Colloquium: Procedures for Computing in Syntax and Semantics

January 29, 3:30-5pm, Cobb 201
Tim Hunter, University of Maryland, College Park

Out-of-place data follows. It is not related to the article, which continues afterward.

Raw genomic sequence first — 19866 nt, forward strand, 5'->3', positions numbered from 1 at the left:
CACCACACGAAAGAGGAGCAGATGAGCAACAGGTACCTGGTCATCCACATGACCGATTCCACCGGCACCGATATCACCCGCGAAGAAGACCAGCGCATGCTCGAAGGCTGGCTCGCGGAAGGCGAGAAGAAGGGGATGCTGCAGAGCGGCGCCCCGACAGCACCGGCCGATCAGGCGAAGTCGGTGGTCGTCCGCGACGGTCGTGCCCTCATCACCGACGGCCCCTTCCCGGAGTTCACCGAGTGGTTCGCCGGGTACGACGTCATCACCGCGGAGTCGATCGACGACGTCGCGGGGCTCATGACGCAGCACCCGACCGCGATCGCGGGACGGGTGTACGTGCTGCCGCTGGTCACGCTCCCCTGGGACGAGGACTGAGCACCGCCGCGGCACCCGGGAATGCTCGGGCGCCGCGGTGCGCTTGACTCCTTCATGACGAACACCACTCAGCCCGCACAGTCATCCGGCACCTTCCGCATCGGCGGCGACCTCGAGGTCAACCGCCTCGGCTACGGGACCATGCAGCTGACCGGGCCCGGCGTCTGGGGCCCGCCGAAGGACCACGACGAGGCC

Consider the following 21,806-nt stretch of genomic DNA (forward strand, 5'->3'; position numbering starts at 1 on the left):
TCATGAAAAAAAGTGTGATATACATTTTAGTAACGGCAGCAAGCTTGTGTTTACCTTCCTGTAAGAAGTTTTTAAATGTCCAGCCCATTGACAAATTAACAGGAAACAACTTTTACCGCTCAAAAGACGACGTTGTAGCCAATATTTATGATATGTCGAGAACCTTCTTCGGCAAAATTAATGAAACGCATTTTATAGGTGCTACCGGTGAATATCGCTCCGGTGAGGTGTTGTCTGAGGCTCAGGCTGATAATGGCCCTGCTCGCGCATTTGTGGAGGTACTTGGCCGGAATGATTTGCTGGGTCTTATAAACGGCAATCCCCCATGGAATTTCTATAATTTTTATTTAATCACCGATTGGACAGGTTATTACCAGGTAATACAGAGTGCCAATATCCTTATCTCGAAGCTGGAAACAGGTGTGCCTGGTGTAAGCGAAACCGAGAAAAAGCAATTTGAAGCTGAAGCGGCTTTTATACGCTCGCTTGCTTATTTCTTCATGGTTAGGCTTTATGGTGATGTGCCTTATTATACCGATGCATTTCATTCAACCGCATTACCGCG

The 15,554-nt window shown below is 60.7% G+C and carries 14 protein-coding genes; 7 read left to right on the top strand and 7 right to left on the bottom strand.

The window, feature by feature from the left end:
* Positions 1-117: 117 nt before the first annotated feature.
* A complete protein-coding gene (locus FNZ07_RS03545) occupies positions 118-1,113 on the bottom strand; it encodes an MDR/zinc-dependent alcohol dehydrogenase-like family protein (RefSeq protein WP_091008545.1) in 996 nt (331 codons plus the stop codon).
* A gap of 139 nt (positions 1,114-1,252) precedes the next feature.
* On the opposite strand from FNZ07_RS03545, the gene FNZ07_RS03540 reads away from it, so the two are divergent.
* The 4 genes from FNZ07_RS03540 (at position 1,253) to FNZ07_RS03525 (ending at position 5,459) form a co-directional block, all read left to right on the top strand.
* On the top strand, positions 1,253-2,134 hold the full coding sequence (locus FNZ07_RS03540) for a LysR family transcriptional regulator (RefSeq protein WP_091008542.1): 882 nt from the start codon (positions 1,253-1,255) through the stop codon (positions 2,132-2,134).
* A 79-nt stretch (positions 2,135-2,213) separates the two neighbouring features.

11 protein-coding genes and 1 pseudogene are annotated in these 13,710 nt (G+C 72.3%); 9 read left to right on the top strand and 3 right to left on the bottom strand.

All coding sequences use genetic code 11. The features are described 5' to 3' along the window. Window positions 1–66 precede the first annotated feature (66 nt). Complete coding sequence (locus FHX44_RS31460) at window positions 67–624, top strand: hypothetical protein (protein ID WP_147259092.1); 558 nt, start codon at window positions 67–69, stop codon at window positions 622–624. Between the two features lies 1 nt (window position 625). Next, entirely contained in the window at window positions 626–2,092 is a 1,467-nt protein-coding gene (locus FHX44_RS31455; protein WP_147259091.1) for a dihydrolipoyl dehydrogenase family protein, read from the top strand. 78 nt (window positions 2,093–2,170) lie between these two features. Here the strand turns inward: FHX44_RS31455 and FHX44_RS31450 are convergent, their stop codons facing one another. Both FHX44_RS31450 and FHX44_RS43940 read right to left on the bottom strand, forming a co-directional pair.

In this talk I will show how expressing ideas in a computationally explicit manner makes possible (i) insights into the interactions between independently-motivated linguistic proposals that would otherwise go unnoticed, and (ii) investigations of the interactions between linguistic theory and other areas of cognitive science. The bulk of the talk will show how this approach can provide a unified explanation for three apparently unrelated facts: the inaccessibility of intermediate projections (X' nodes) for syntactic movement (Chomsky 1995), the puzzling way adjunction interacts with this restriction, and the impossibility of local movement ("anti-locality"; Abels 2003). These properties all follow naturally if we take as a starting point the computationally explicit grammatical formalism from Stabler (2006), and make the minimal modifications required to permit a neo-Davidsonian semantics where the interpretation of arguments relies on their structural positions. In the rest of the talk I will discuss some experimental work investigating the algorithms used in the verification of quantificational statements. In this work a precise understanding of *what* is being computed (provided by semantic theory) is integrated with a precise understanding of *how* such computations could and could not be carried out in the mind (provided by independent psychological results). The results suggest that a complete theory of semantic competence will go beyond the specification of recursively computed truth conditions.